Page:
Passover Seder plate

The Passover Seder plate (Hebrew: קערה, ke'ara) is a special plate containing symbolic foods eaten or displayed at the Passover Seder. It is used to show all the symbolic foods that are used for the Passover Seder.[1]

Symbolic foods

Each of the six items arranged on the plate has special significance to the retelling of the story of Passoverthe exodus from Egypt—which is the focus of this ritual meal. A seventh symbolic item used during the meal—the three matzos—is not considered part of the seder plate proper.

Passover Seder plate. Categories (with imaged examples in brackets): edit
1. Zeroa (shankbone)
2. Beitza (roasted hard-boiled egg)
3. Maror/Chazeret (horseradish)
4. Maror/Chazeret (onion)
5. Charoset
6. Karpas (parsley)

The six traditional items on the Seder Plate are as follows:

Maror and Chazeret

Maror and Chazeret[2] – Bitter herbs symbolizing the bitterness and harshness of the slavery that the Hebrews endured in Egypt. In Ashkenazi tradition, fresh romaine lettuce or endives (both representing the bitterness of the Roman invasions) or horseradish may be eaten as Maror in the fulfilment of the mitzvah of eating bitter herbs during the Seder. Chazeret are additional bitter herbs, usually romaine lettuce, that are used in the korech sandwich.[1]


Charoset – A sweet, brown mixture representing the mortar and brick used by the Hebrew slaves to build the structures of Egypt. In Ashkenazi Jewish homes, Charoset is traditionally made from chopped nuts, grated apples, cinnamon, and sweet red wine.[1]


Karpas – A vegetable other than bitter herbs representing hope and renewal, which is dipped into salt water at the beginning of the Seder. Parsley or another green vegetable.[3] Some substitute parsley to slice of green onion (representing the bitterness of slavery in Egypt) or potato (representing the bitterness of the ghetto in Germany and in other European countries), both commonly used. The dipping of a simple vegetable into salt water and the resulting dripping of water off of said vegetables visually represents tears and is a symbolic reminder of the pain felt by the Hebrew slaves in Egypt. Usually, in a Shabbat or holiday meal, the first thing to be eaten after the kiddush over wine is bread. At the Seder table, however, the first thing to be eaten after the kiddush is a vegetable. This leads immediately to the recital of the famous question, Ma Nishtana—"Why is this night different from all other nights?" It also symbolizes the springtime, because Jews celebrate Passover in the spring.[3]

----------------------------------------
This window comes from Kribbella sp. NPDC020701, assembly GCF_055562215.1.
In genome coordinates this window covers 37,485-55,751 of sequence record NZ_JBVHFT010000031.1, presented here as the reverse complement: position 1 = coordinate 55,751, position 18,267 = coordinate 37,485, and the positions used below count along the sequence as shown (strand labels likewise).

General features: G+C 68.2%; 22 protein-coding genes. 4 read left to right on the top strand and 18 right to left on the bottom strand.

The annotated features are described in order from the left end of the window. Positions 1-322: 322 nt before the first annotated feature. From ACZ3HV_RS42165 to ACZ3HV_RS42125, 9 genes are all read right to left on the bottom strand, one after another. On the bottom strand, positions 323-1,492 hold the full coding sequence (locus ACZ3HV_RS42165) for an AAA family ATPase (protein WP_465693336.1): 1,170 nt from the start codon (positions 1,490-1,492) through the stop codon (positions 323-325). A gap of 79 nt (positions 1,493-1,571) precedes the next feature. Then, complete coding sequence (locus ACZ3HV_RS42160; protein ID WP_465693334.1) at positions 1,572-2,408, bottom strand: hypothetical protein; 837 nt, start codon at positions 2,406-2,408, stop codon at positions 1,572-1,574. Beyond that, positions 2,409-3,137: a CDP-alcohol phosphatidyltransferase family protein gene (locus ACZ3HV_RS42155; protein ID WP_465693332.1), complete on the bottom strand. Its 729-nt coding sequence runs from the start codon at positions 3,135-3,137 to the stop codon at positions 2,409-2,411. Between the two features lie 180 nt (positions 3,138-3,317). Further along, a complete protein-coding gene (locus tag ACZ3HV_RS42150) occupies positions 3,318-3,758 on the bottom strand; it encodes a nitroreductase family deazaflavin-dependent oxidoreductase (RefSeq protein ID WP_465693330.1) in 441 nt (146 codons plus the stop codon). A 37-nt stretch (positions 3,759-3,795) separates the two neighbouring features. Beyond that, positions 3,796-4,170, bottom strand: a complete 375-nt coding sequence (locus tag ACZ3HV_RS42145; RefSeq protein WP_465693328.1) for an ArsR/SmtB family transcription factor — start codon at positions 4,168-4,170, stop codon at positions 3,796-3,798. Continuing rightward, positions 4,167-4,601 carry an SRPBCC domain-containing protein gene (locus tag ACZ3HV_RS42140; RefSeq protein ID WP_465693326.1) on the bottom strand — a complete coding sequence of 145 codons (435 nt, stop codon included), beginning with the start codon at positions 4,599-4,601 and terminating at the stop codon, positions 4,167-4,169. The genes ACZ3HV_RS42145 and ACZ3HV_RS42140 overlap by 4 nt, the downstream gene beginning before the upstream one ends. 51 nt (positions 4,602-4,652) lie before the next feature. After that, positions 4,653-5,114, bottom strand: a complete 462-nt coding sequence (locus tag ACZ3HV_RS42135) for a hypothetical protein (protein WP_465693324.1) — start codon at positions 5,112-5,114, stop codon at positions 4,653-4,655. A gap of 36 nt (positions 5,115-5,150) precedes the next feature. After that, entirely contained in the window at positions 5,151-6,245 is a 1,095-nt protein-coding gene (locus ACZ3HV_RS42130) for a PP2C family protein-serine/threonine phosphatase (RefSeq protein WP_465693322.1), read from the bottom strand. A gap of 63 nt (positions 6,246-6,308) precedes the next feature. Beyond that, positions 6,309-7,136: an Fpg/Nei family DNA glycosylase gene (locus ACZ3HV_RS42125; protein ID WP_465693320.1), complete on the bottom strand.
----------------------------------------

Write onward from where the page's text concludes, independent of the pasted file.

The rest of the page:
Zeroa – Also transliterated Z'roa, this is typically a roasted lamb shank bone. It is special as it is the only element of meat on the Seder Plate, symbolizing the Korban Pesach (Passover sacrifice), or Pascal Lamb. It symbolizes the sacrifice of a lamb whose blood was painted on the doorway of Israelite slaves' houses so that the angel of death would pass over that house during the tenth plague.[4]


Beitza – A roasted egg, symbolizing the korban chagigah (festival sacrifice) that was offered at the Temple in Jerusalem, is then roasted and eaten as part of the meal on Seder night. Although both the Pesach sacrifice and the chagigah were meat offerings, the chagigah is commemorated by an egg, a symbol of mourning (as eggs are the first thing served to mourners after a funeral), evoking the idea of mourning over the destruction of the Temple and the inability to offer the biblically mandated sacrifices for the Pesach holiday. The use of an egg in the seder is first attested in the 16th-century Shulchan Aruch commentary of Rabbi Moses Isserles, and it is not known when the custom began.[5] It is not used during the formal part of the seder. Some people eat a regular hard-boiled egg dipped in salt water or vinegar as part of the first course of the meal, or as an appetizer. The egg also represents the circle of life: birth, reproduction, and death.[5]

Sterling silver seder plate

Many decorative and artistic Seder plates sold in Judaica stores have pre-formed spaces for inserting the various symbolic foods.

Table set for the seder with a seder plate, salt water, matza, kosher wine and a copy of the Haggadah for each guest

Three Matzot